Horse racing notes: Starlight colt retired

Starlight Racing’s Intense Holiday has been retired from racing after undergoing surgery to repair a

Starlight Racing’s Intense Holiday has been retired from racing after undergoing surgery to repair a broken ankle on Monday.

He was in line to take a crack at California Chrome’s Triple Crown bid in the Belmont Stakes on June 7, but suffered the injury during a five-furlong breeze on the Belmont main track on Sunday.

Twelfth in the Kentucky Derby, Intense Holiday won the Grade II Risen Star at Fair Grounds for Starlight, whose managing partners are Don Lucarelli of Duanesburg and Jack Wolf.

“Intense Holiday seemed to come out of the Kentucky Derby as well as he had any of his prior races, and he was training remarkably well at Belmont Park when the injury occurred,” trainer Todd Pletcher said in a Starlight release. “These types of blows are never easy to take, but this one was particularly confounding.”

“You never get used to this stuff,” Wolf said. “It’s disappointing, but the horse did not seem to be in much distress right after the injury and we’re happy that they were able to repair the injury to the extent that they could. He’s a good horse, a talented horse, who has provided us with some thrilling finishes. But whether they’re worth $5,000 or $5 million, this is always a bitter pill to swallow.”

Plans for Intense Holiday’s future are not yet finalized. Starlight Racing is currently in negotiations with several stallion farms.

Optimism grows

Alan Sherman, assistant trainer for Triple Crown contender California Chrome, said the colt was ready to run long before he even set foot on the track at Belmont Tuesday for a workout.

“He was feeling really good today,” Sherman told the New York Racing Association. “He was dragging me around the [shedrow] before we went to the track. He’s on it.”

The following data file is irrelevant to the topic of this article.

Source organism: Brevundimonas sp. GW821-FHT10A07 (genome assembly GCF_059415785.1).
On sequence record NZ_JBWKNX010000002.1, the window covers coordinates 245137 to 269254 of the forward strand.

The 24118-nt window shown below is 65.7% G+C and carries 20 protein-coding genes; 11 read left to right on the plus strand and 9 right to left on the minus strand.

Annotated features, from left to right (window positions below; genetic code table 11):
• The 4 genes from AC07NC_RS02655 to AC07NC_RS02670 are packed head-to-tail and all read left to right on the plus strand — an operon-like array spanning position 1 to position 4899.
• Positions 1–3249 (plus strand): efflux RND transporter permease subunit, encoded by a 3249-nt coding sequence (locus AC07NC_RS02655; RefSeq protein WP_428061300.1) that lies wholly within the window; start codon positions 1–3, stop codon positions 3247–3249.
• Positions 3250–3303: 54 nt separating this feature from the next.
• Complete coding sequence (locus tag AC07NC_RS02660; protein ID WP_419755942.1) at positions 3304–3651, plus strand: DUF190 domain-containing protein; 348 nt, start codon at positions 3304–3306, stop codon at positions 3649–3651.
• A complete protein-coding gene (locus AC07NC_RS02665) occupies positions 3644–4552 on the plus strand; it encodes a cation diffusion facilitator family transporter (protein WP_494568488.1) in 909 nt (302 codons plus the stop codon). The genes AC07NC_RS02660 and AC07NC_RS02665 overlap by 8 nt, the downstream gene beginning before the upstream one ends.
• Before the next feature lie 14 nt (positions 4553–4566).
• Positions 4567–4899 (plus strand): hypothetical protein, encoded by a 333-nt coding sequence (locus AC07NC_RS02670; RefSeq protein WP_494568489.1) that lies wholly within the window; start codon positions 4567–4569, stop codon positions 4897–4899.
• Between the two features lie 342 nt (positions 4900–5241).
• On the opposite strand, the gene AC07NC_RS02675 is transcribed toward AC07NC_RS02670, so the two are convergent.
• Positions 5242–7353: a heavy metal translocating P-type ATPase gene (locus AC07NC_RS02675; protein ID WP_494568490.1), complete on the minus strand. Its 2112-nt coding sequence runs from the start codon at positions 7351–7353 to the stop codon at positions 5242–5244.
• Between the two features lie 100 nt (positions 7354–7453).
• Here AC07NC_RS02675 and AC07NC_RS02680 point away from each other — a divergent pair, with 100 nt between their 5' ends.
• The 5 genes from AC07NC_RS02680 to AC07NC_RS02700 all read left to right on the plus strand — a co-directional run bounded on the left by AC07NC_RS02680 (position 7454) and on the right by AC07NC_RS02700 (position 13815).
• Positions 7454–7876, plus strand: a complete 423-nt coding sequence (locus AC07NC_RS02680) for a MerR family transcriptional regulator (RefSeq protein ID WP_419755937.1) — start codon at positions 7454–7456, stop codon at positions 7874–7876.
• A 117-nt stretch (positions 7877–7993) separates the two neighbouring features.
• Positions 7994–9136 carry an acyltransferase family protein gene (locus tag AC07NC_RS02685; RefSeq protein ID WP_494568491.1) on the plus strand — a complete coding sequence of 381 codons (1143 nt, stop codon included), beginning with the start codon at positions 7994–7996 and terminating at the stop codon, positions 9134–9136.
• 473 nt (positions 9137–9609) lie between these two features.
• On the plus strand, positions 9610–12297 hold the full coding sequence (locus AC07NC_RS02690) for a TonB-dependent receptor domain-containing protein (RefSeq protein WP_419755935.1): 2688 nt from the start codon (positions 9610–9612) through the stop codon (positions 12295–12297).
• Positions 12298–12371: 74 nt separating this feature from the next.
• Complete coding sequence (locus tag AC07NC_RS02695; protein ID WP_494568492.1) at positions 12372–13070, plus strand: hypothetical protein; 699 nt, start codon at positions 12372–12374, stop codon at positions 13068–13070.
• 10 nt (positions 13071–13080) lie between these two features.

California Chrome noticeably tugged at exercise rider Willie Delgado during his gallop, which pleased Sherman.

“When I was watching through the binoculars, I saw when he grabbed a hold of Willie,” said Sherman. “You can always tell because he leans on him and you can see Willie start to lean back. He was galloping good and strong today. I was happy about it.”

Delgado said it was difficult for him to resist the temptation to let California Chrome go faster.

“Today, he was much more sharp,” said Delgado. “I let him [go to] see how far he’ll go pulling me like that, but then I have to slow him down. I’m like, ‘No, son, you got to get back over here.’­ ”


Blue Grass runner-up Medal Count, a troubled eighth in the Kentucky Derby, will point toward the Belmont, trainer Dale Romans told the Lexington Herald-Leader on Tuesday.

Romans said he’s willing to give the colt another shot at California Chrome because of all the traffic that compromised him in the Derby and the fact that he’s been training so well.

Robby Albarado keeps the mount.


With Jack Milton’s win in the Grade III Poker at Belmont on Monday, Pletcher became the all-time money-winning trainer in North America, passing his former mentor, D. Wayne Lukas.

Pletcher-trained horses had won $268,512,294 after the Poker purse was added, just over $45,000 more than Lukas.

In addition, Pletcher swept all three stakes on the Memorial Day card at Belmont, also taking the $100,000 Jersey Girl with Red Velvet and $200,000 Pennine Ridge with Gala Award.

“I think [setting the record is] a product of inflation, to be honest, and I don’t think anybody is going to match Wayne’s accomplishments in this business,” Pletcher told the New York Racing Association. “That said, it’s still a satisfying milestone for the team and a record to be proud of.”


Dan Borislow, best known in racing for having owned multiple graded-stakes winner Toccet, hit the Rainbow Six at Gulfstream Park for $6,678,939 on Sunday, a day before there was supposed to be a mandatory payoff on the wager.

Borislow’s hit on the bet, which is the same as a conventional Pick Six but only pays if there is one unique ticket with six correct winners, likely cost Gulfstream Park millions of dollars in handle on Monday.

The payoff easily beat the previous high of $3,591,245 collected by an unidentified bettor in New Jersey in February 2013.

Borislow won by hitting the “all” button in five of the six legs and four horses in the sixth, two each on separate tickets that each cost $7,603.20 for a total investment of $15,206.40 to win the jackpot.

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